12. Answer Continued • The dispute between the Keynesians and their opponents is one that we have studied before. • This is same as the argument over Say’s law. Defenders of Say’s law say that saving money does not alter the fact that there can’t be a general over-production. If money is hoarded, it will rise in value and eventually, it will be spent. • This is called the real-balance or Pigou effect.

  13. Bastiat as a Theorist • Some people dismiss Bastiat as just a pamphleteer. Marx was very derogatory about Bastiat. • Rothbard and Hayek rate him highly. • In contrast to Adam Smith’s emphasis on production, Bastiat stressed exchange. Each person who engages in exchange expects to benefit.

  14. Goods and Services • Bastiat rejected the distinction between productive labor on material goods and unproductive labor on services. This also comes from Adam Smith. • For Bastiat, all goods are services. What people want is not the physical good itself, but the satisfaction the good provides. • Bastiat’s formula was “Wants-Effort-Satisfaction”. He stressed consumption as the goal of economic activity

  15. Bastiat and Free Trade • Bastiat was the greatest popular defender of free trade. His “Petition of the Candle makers” made fun of the efforts of protectionists to restrict production in order to advance their own interests. • Here the candlemakers protested against the unfair competition they got from the sun.

  16. Free Trade Continued • Bastiat was more than just a writer about free trade. • He was an active influence in French politics and a member of the French Constituent Assembly and Legislative Assembly after the Revolution of 1848. He was a good friend of Richard Cobden, who later, in 1860, negotiated a trade treaty with France. • Bastiat influenced people all over Europe. In Prussia, John Prince Smith led a classical liberal and free trade movement.

  17. The Law • Bastiat’s pamphlet The Law (1850) is an important contribution to libertarian political theory. • Bastiat says that the state can’t acquire new rights that individuals don’t have. Persons can delegate to the state, e.g., their right to protect themselves; but the state can’t do anything that individuals couldn’t do in a state of nature.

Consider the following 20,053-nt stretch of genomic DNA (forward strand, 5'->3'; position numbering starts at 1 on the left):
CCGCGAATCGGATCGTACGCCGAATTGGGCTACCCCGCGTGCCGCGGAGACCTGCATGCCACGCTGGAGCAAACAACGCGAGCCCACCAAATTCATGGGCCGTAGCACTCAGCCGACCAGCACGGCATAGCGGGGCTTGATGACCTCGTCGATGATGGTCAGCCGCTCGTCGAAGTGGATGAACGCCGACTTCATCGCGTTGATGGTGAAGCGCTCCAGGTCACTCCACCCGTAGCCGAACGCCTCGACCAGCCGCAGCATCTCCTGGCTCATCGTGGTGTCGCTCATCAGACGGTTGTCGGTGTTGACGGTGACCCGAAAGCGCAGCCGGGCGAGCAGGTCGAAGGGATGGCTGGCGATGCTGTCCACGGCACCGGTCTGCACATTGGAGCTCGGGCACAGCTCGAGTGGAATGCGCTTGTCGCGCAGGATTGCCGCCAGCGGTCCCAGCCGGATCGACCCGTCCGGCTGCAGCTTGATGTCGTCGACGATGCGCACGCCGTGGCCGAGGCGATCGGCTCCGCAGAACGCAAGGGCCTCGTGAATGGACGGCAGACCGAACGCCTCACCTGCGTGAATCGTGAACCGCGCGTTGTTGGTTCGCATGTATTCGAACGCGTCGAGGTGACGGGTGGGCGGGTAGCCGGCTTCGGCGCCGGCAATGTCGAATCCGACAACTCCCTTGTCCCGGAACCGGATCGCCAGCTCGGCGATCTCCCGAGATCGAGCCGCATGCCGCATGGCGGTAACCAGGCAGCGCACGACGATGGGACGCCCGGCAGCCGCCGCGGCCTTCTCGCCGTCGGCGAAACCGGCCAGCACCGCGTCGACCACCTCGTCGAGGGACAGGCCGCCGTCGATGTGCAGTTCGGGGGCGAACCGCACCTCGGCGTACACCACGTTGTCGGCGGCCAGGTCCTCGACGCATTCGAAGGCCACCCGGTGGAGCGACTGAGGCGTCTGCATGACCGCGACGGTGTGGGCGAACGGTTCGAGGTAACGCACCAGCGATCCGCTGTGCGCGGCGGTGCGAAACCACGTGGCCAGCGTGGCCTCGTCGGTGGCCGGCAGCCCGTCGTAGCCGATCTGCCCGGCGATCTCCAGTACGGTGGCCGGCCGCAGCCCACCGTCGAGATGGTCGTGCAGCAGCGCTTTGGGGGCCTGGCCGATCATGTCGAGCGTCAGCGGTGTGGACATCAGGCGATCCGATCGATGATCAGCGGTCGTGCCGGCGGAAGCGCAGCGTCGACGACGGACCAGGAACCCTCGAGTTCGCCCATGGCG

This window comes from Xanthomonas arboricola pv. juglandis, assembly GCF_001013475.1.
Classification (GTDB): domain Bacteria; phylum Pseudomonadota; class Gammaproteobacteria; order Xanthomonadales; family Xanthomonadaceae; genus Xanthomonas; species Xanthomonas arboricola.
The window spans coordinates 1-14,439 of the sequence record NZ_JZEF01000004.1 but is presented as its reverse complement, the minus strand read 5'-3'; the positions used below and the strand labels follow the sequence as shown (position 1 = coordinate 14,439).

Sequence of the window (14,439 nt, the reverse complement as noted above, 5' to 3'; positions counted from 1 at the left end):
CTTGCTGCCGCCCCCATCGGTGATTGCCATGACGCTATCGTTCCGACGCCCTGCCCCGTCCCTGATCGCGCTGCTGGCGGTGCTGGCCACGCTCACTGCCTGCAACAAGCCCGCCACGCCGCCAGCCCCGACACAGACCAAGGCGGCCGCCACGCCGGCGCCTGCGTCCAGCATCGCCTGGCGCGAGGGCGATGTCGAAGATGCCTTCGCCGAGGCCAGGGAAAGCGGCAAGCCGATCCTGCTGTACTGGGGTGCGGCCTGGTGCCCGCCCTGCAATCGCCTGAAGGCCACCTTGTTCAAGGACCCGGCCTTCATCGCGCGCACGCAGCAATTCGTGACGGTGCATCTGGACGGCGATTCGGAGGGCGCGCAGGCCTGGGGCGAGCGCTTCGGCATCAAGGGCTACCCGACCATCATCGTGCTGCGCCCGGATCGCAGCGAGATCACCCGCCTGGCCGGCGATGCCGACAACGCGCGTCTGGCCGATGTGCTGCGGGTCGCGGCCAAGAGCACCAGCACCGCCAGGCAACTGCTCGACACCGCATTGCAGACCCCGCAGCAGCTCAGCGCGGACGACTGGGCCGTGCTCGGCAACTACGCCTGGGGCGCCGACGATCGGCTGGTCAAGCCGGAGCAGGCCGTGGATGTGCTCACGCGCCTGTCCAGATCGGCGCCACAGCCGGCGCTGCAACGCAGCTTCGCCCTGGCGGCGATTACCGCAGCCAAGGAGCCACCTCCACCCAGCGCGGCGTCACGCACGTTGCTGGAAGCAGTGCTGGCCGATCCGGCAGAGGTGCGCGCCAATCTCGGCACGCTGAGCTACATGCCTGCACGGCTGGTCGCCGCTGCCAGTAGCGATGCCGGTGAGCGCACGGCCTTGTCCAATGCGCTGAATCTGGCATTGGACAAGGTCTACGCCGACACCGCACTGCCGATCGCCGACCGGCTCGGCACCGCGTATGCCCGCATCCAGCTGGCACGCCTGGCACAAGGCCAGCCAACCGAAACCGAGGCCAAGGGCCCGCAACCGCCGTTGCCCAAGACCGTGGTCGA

18. The Law Continued • Bastiat also criticizes socialists and planners for wanting to control society. They want to impose their values on others. This is a precursor to Road to Serfdom.

  19. Molinari • The Belgian Gustave de Molinari (1819-1912) lived most of his life in France and was associated with the French classical liberals. • He said, if free competition is good, why not competition among protection agencies? He defended anarcho-capitalism.

  20. Dunoyer’s Response • The French classical liberals thought Molinari’s proposal was too radical but they didn’t discuss it very much. • Charles Dunoyer did discuss it. He objected that competing agencies would get into violent fights. • Don’t nations already do this? Also, agencies would have an incentive to agree. • Despite their disagreements, the French classical liberals respected Molinari.

  21. Pareto • Vilfredo Pareto (1848-1923) was strongly influenced by Molinari. • He adopted the French libertarian class theory. Protectionism and other restrictionist measures were ways some groups, with the help of the state, could act as predators on others. • He viewed the state as predatory, like Oppenheimer and Nock later.

  22. Pareto Continued • After the move toward statism in the 1870s, Pareto became cynical. He became less of a political advocate and more of a detached scientific observer. • He analyzed the motives of various social movements. • He ended as a supporter of Mussolini.